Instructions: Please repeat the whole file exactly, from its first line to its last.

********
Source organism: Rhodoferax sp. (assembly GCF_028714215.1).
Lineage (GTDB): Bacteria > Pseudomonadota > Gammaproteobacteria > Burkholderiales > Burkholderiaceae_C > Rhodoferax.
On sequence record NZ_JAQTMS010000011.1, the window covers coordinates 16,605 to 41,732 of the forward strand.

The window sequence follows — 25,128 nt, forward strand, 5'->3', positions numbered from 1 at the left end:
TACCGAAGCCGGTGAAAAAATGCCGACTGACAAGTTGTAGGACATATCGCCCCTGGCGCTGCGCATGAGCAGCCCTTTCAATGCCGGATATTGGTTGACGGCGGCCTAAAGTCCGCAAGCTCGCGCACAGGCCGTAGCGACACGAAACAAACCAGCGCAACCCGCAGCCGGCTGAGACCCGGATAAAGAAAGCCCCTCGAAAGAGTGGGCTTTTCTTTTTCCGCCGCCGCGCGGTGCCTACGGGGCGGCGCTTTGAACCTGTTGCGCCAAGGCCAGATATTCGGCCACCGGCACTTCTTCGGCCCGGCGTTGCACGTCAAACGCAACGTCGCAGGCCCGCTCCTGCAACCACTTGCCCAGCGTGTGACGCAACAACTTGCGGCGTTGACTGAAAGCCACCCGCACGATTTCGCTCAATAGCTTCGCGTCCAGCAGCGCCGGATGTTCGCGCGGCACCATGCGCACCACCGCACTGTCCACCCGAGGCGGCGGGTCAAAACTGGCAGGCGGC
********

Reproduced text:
Source organism: Rhodoferax sp. (assembly GCF_028714215.1).
Lineage (GTDB): Bacteria > Pseudomonadota > Gammaproteobacteria > Burkholderiales > Burkholderiaceae_C > Rhodoferax.
On sequence record NZ_JAQTMS010000011.1, the window covers coordinates 16,605 to 41,732 of the forward strand.

The window sequence follows — 25,128 nt, forward strand, 5'->3', positions numbered from 1 at the left end:
TACCGAAGCCGGTGAAAAAATGCCGACTGACAAGTTGTAGGACATATCGCCCCTGGCGCTGCGCATGAGCAGCCCTTTCAATGCCGGATATTGGTTGACGGCGGCCTAAAGTCCGCAAGCTCGCGCACAGGCCGTAGCGACACGAAACAAACCAGCGCAACCCGCAGCCGGCTGAGACCCGGATAAAGAAAGCCCCTCGAAAGAGTGGGCTTTTCTTTTTCCGCCGCCGCGCGGTGCCTACGGGGCGGCGCTTTGAACCTGTTGCGCCAAGGCCAGATATTCGGCCACCGGCACTTCTTCGGCCCGGCGTTGCACGTCAAACGCAACGTCGCAGGCCCGCTCCTGCAACCACTTGCCCAGCGTGTGACGCAACAACTTGCGGCGTTGACTGAAAGCCACCCGCACGATTTCGCTCAATAGCTTCGCGTCCAGCAGCGCCGGATGTTCGCGCGGCACCATGCGCACCACCGCACTGTCCACCCGAGGCGGCGGGTCAAAACTGGCAGGCGGC